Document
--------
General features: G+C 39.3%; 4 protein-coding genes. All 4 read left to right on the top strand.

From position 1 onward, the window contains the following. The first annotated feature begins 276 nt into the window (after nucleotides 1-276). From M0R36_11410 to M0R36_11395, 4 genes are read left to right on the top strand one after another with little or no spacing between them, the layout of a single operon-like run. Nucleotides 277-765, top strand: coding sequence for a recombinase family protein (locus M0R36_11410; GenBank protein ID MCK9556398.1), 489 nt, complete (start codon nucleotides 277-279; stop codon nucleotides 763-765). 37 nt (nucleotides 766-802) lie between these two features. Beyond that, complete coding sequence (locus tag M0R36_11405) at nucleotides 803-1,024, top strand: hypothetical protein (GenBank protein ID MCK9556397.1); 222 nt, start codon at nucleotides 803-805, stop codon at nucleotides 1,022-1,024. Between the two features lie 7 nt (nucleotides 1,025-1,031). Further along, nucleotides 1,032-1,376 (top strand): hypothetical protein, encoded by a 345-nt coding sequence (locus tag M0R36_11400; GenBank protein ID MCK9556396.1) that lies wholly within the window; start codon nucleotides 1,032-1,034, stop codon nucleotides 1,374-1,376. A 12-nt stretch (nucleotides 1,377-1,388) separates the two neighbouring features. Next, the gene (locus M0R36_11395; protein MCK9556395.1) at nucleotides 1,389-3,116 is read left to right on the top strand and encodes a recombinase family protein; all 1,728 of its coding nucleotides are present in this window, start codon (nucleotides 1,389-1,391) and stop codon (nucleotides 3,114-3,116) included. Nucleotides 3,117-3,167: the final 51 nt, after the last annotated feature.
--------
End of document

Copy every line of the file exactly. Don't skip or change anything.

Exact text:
General features: G+C 39.3%; 4 protein-coding genes. All 4 read left to right on the top strand.

From position 1 onward, the window contains the following. The first annotated feature begins 276 nt into the window (after nucleotides 1-276). From M0R36_11410 to M0R36_11395, 4 genes are read left to right on the top strand one after another with little or no spacing between them, the layout of a single operon-like run. Nucleotides 277-765, top strand: coding sequence for a recombinase family protein (locus M0R36_11410; GenBank protein ID MCK9556398.1), 489 nt, complete (start codon nucleotides 277-279; stop codon nucleotides 763-765). 37 nt (nucleotides 766-802) lie between these two features. Beyond that, complete coding sequence (locus tag M0R36_11405) at nucleotides 803-1,024, top strand: hypothetical protein (GenBank protein ID MCK9556397.1); 222 nt, start codon at nucleotides 803-805, stop codon at nucleotides 1,022-1,024. Between the two features lie 7 nt (nucleotides 1,025-1,031). Further along, nucleotides 1,032-1,376 (top strand): hypothetical protein, encoded by a 345-nt coding sequence (locus tag M0R36_11400; GenBank protein ID MCK9556396.1) that lies wholly within the window; start codon nucleotides 1,032-1,034, stop codon nucleotides 1,374-1,376. A 12-nt stretch (nucleotides 1,377-1,388) separates the two neighbouring features. Next, the gene (locus M0R36_11395; protein MCK9556395.1) at nucleotides 1,389-3,116 is read left to right on the top strand and encodes a recombinase family protein; all 1,728 of its coding nucleotides are present in this window, start codon (nucleotides 1,389-1,391) and stop codon (nucleotides 3,114-3,116) included. Nucleotides 3,117-3,167: the final 51 nt, after the last annotated feature.